- Delivery details: How will the product be shipped or delivered, how much will this cost, etc.
- Objections: What thoughts may be preventing prospects from buying your product? Address these concerns head-on.
- Benefits: What are the practical and tangible benefits to using your product? What problems does it help solve?
Reason basically consists of all the informational and logistical aspects of your product and of the impending sale. It will also help to alleviate any practical concerns your readers may have by addressing common objections.
4. Credibility and social proof drive home the sale
Credibility is a subset of reason, however it can also help make an emotional connection with the reader by reducing the sense of risk. The goal is to allay the fears of your readers by showing that your product actually works and that others have benefited from it in the past. Here are some elements you can use according to Due founder John Rampton:
- Customer or client testimonials or endorsements: e.g. "This product helped me reduce my expenses by 40%'
- Relevant statistics or research from credible sources: e.g. "The American Medical Association recommends using this type of product." Link to the source whenever possible.
- Reference the popularity of a product: e.g. "1,000 business owners have already signed up for this program."
- Past results (self-proclaimed): e.g. "We have already had over 50 clients achieve million dollar results with our service." Show proof of these results whenever possible.
- Customer reviews or ratings: A plugin like WP Review Bank can help with this.
4 bonus tips for effective sales copy
The 4 elements above will give you a good start at crafting an effective sales message. Here are a few bonus tips that will help you take your copy a step further.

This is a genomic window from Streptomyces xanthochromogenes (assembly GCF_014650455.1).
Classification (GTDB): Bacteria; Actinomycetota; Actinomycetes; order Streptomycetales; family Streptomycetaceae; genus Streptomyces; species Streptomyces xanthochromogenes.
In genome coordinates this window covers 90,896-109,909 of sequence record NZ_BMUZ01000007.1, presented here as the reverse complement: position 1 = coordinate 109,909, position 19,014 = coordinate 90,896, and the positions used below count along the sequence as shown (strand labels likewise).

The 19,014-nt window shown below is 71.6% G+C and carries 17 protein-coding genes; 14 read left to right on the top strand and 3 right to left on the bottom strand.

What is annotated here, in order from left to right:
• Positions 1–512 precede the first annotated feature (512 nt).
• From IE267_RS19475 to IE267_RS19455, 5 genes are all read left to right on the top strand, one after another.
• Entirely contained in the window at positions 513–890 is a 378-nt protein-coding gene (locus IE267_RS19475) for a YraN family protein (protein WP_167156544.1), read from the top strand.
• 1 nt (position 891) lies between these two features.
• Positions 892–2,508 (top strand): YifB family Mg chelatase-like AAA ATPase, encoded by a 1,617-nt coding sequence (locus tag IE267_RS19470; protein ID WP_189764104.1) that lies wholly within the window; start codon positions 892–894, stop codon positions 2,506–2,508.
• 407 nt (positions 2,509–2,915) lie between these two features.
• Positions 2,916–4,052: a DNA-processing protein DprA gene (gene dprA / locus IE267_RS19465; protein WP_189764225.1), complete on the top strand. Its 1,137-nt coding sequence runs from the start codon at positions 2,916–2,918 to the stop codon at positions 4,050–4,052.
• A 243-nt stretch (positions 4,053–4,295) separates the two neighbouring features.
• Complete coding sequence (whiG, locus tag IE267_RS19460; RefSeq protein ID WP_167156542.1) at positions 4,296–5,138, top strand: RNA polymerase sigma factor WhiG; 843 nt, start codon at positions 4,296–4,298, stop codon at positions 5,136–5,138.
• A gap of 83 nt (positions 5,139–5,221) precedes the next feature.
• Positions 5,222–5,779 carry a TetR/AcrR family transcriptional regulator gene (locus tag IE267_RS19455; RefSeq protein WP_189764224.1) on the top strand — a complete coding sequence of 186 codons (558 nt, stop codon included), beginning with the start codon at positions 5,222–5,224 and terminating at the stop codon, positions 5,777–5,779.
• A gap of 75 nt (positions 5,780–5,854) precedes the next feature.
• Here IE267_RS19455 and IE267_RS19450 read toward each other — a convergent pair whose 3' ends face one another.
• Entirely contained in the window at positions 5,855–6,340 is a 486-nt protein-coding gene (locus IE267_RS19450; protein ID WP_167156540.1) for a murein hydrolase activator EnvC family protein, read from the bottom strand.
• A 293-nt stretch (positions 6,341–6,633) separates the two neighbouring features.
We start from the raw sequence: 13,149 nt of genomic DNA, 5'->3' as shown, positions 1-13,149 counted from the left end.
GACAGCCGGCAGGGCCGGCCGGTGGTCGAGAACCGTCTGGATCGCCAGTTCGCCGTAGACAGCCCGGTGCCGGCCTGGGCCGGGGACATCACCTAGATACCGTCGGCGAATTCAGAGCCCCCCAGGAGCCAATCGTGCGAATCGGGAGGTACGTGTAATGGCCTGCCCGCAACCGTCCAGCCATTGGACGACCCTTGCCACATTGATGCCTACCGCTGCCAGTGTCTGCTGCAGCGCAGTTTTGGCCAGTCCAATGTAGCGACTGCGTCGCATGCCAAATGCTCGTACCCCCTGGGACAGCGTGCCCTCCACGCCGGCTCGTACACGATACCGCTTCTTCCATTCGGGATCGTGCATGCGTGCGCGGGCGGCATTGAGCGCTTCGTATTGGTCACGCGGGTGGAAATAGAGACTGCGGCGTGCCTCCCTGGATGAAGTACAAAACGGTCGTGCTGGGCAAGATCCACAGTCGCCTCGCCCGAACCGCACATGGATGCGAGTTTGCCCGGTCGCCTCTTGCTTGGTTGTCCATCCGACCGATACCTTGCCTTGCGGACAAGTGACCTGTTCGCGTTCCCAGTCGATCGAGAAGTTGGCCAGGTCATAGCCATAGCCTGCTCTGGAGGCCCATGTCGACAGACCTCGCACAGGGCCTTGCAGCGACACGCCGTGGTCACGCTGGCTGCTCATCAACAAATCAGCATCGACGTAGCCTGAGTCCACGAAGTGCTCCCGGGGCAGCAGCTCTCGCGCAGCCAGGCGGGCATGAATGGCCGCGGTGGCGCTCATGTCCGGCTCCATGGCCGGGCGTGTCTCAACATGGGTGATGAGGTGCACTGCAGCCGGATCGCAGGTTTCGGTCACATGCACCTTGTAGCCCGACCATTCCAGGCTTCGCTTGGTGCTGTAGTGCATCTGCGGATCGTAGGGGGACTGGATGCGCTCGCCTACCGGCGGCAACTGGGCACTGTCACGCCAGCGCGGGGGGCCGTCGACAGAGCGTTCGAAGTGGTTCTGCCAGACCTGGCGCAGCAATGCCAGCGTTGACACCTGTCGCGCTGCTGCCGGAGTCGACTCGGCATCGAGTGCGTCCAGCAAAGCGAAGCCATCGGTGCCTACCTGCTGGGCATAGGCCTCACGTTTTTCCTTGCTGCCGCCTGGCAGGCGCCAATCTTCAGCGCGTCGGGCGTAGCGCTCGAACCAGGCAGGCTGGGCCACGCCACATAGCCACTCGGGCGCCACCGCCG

- Avoid relying on hype: Overstating benefits or making wild, unsubstantiated claims about your product can work in the short term; however they can also be a serious turn off to your more perceptive customers. Truth-telling and copywriting aren't mutually exclusive. Marcia Yudkin's book No-Hype Copywriting: The Keys to Lively, Appealing and Truthful Sales Writing is a great primer on truthful yet persuasive writing techniques.
- Use conversational language: Your sales copy is not the place to try to impress your readers. Use language that's familiar and comfortable to your prospects (i.e. Avoid "industry speak"), and use a casual, personal tone/voice. In other words, write like you talk – even if that breaks some basic rules of grammar. It's better to come across as approachable and trustworthy than to write the "perfect" copy.
- Test out long copy and short copy: There's quite a debate over which is more effective. The truth is, they can each work well, depending on the niche, business and audience. In their Definitive Guide to Copywriting, Neil Patel and Joseph Putnam do an excellent job of outlining the pros and cons of each.
- Utilize storytelling: It's a good idea to open your sales copy by sharing a personal story or anecdote to signal to your readers that you understand where they're coming from. A story functions as a great hook, drawing the reader in to the rest of the copy.
I think we often get hung up on following someone else's "proven" copywriting template or framework. While the elements above work effectively for me and many others, there is no one-size-fits-all strategy for writing persuasive copy.
Keep in mind that what works in one niche may not work in another, so it's important to test out a variety of copywriting strategies. The strategies above are a great starting point, but use them flexibly to create copy that's right for your audience.
What strategies or elements do you use for creating persuasive sales content marketing copy? Any examples you can share?